One example of the emotional restraint demanded of couples was given in a preparatory course for Gur brides: "A woman told me that after the wedding she heard a lecture about how to treat your husband, and how to create a pleasant atmosphere in the home. They said there that everything depends on the woman and her manner of speaking. And when the husband comes from the kollel [yeshiva for married men], you have to welcome him with a nice [greeting like] 'Sholom Aleikhem' - out of warmth and friendliness.

"The girl took the instruction at face value, and that very day when she heard her husband approach, opened the door to him and said, 'Shalom, how are you?' She had barely got the sentence out when the door was slammed in her face and her husband disappeared. The wife was stunned, close to tears, didn't know what to do. She went back inside and began thinking what had been wrong in her conduct. When the husband [returned and] entered the house, he said to her: 'Tsu gut, is nisht gut' - too good is not good."

Necessary evil

The distance stems from the basic mind-set that sexuality and conjugal relations are a necessary evil, Wasserman says. Conjugal relations exist only because Jewish law demands this - and because you have to bring children into the world. But those relations are marginal and are kept to a minimum.

"The Lithuanians and the Hasidim have very different concepts of family," she explains. "Lithuanian society exists within the boundaries of Jewish law, but the basic mindset is, 'Sanctify yourself through those things that are permitted to you' - in fact, devote yourself to conjugal relations, [during the two weeks out of the month] when they are permitted, as something that will benefit your spiritual life. The Gur interpretation is the opposite: 'Remove yourself from those things that are permitted to you.'"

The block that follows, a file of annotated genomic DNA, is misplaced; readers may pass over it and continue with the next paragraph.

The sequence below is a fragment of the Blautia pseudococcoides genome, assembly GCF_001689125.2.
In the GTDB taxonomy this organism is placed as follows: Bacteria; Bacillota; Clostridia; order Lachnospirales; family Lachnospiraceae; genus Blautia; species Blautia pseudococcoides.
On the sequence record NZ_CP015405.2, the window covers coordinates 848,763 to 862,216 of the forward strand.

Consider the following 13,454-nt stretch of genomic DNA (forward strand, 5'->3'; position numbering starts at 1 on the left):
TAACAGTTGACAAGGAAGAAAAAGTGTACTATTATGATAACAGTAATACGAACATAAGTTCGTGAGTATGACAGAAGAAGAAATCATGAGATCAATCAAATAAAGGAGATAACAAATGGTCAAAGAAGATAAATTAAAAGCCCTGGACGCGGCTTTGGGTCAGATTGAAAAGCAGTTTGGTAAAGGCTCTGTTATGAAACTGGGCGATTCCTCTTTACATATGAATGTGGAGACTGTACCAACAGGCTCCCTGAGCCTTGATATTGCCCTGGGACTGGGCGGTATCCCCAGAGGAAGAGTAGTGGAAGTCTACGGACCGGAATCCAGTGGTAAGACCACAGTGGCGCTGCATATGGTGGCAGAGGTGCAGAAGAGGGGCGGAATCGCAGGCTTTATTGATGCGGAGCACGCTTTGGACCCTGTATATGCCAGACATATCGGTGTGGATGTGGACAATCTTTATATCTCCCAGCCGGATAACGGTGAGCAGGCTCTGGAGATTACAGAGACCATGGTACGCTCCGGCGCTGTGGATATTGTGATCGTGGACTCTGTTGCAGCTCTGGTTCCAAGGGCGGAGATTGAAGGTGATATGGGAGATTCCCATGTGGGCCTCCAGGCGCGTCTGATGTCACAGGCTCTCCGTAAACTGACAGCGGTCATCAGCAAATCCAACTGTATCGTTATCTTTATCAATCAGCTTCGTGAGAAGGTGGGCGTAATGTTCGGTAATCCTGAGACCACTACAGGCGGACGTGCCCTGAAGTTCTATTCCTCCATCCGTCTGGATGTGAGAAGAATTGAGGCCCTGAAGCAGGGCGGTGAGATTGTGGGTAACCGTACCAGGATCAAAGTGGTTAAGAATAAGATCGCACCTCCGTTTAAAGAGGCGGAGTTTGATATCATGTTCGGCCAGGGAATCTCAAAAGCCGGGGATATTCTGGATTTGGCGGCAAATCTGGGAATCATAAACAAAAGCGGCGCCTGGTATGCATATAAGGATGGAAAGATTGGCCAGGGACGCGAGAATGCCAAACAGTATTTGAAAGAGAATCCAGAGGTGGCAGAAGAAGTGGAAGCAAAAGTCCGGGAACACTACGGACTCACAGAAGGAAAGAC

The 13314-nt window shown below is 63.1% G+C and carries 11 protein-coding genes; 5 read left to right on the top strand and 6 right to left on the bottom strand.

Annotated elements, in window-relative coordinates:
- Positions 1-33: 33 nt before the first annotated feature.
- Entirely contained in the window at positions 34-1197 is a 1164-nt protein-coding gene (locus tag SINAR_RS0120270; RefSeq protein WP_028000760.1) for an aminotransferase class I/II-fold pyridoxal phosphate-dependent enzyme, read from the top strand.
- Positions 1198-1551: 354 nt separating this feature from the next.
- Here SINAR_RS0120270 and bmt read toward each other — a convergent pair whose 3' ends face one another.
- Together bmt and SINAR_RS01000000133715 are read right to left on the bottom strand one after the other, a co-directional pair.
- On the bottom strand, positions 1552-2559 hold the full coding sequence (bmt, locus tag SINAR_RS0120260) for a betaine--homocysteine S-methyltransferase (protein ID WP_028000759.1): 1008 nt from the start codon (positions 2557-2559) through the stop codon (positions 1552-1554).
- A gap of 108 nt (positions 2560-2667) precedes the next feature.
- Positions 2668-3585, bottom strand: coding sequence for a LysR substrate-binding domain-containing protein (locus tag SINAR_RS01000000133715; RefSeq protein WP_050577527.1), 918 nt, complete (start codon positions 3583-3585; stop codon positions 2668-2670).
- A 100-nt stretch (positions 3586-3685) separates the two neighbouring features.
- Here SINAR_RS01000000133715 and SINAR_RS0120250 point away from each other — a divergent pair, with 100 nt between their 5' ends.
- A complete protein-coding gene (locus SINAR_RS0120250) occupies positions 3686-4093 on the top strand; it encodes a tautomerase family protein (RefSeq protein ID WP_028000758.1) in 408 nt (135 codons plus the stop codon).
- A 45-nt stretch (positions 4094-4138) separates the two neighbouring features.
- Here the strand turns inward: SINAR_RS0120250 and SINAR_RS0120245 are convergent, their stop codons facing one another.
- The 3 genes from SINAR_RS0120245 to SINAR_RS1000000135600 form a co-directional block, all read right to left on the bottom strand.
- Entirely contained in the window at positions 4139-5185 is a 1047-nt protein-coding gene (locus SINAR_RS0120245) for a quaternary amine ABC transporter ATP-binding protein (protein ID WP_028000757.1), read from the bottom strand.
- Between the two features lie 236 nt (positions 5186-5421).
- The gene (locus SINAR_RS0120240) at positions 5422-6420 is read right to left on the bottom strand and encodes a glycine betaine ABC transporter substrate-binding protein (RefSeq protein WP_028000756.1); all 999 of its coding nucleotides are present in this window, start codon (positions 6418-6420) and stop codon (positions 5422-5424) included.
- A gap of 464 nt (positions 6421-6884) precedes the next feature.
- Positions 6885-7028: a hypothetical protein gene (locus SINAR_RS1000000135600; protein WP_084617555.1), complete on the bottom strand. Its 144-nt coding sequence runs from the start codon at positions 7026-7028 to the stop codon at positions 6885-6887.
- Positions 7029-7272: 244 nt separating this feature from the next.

Thus, the husband and wife from Gur will always behave as if the woman is in niddah (the days during and after a woman's period when she is considered impure ). He will never take something from his wife's hand; she will place it on the table for him to pick up. There will certainly not be any contact between them that expresses warmth. There are also orders regarding frequency of conjugal relations.

The supervision and strict enforcement reach a climax during the first year of marriage. The avrech (married yeshiva student ) spends the day at the kollel. The entry into married life is gradual, with the object of solidifying it in an asexual manner. Wasserman makes it clear that for Hasidim, marriage is about wholehearted devotion to a supreme cause.